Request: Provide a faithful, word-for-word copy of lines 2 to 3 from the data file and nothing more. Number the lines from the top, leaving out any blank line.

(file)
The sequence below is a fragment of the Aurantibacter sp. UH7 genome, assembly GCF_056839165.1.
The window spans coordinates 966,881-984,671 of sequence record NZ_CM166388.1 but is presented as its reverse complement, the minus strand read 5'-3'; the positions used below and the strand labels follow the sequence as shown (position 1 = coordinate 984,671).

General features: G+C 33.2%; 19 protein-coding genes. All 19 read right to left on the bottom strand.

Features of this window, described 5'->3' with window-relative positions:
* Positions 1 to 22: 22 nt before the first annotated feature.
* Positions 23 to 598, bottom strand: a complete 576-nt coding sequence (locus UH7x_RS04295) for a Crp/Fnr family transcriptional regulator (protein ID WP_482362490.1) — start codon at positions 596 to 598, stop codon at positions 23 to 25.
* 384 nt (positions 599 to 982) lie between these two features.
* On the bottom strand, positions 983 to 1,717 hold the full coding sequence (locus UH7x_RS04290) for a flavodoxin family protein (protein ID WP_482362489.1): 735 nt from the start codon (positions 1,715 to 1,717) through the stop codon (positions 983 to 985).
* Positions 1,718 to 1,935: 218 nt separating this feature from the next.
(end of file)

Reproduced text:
The window spans coordinates 966,881-984,671 of sequence record NZ_CM166388.1 but is presented as its reverse complement, the minus strand read 5'-3'; the positions used below and the strand labels follow the sequence as shown (position 1 = coordinate 984,671).

General features: G+C 33.2%; 19 protein-coding genes. All 19 read right to left on the bottom strand.